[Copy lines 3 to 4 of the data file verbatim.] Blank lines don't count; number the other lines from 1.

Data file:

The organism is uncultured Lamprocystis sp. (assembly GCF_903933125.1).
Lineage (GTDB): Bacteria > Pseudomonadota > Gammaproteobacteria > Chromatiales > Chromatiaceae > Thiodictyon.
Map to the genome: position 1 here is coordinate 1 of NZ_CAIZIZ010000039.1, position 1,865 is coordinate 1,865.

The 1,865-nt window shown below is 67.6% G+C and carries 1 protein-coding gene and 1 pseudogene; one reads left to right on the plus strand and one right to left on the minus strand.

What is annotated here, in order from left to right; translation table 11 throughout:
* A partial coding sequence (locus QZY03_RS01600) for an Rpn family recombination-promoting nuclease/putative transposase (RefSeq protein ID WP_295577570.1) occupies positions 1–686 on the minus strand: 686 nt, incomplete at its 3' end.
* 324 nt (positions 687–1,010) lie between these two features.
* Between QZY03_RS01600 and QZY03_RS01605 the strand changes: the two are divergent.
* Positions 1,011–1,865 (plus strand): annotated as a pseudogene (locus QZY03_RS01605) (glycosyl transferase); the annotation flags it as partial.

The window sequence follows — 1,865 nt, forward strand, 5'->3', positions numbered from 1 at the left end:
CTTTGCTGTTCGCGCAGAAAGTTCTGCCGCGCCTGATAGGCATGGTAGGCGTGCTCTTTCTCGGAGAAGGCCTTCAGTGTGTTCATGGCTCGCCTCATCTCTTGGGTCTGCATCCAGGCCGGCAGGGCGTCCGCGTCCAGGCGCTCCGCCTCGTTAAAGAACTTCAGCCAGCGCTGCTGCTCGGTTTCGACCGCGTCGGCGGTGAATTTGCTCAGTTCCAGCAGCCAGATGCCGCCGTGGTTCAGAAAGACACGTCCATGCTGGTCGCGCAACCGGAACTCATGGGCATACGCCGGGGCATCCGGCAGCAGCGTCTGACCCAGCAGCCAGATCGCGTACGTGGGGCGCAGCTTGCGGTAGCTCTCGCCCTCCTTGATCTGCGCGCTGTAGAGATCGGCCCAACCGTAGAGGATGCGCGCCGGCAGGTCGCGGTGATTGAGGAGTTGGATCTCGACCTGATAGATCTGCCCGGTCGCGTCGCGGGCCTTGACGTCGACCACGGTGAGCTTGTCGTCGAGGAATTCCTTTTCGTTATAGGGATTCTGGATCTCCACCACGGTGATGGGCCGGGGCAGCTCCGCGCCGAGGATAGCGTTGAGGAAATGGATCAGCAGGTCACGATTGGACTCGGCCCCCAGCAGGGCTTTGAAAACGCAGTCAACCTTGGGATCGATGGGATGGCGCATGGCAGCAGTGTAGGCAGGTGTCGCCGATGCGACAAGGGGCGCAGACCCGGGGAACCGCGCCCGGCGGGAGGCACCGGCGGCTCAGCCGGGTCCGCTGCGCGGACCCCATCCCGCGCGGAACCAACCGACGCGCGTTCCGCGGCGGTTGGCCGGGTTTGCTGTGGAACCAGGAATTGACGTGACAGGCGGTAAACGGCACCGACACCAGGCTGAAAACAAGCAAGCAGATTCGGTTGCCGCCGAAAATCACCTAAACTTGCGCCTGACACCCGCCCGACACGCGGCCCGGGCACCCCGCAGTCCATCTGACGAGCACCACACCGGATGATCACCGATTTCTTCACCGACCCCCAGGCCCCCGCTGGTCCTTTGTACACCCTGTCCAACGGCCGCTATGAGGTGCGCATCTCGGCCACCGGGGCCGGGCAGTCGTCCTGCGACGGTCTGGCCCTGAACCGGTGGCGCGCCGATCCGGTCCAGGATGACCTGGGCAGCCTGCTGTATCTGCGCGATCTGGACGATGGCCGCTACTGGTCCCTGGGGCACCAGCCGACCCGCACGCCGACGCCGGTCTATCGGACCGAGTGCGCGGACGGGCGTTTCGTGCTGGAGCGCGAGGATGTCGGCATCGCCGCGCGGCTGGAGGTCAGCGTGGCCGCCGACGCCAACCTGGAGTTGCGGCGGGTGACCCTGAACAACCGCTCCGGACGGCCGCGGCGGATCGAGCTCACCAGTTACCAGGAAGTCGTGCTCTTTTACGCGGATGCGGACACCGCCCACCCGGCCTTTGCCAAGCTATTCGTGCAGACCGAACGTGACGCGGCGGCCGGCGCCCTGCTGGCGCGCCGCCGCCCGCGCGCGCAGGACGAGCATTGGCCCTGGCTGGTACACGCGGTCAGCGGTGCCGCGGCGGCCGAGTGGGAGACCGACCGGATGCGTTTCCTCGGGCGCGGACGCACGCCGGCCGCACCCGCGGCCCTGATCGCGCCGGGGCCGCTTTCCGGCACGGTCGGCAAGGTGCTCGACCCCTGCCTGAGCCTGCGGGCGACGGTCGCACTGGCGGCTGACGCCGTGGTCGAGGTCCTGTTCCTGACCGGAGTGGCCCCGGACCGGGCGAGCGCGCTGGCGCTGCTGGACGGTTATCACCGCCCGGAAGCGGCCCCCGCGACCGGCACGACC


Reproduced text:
Map to the genome: position 1 here is coordinate 1 of NZ_CAIZIZ010000039.1, position 1,865 is coordinate 1,865.

The 1,865-nt window shown below is 67.6% G+C and carries 1 protein-coding gene and 1 pseudogene; one reads left to right on the plus strand and one right to left on the minus strand.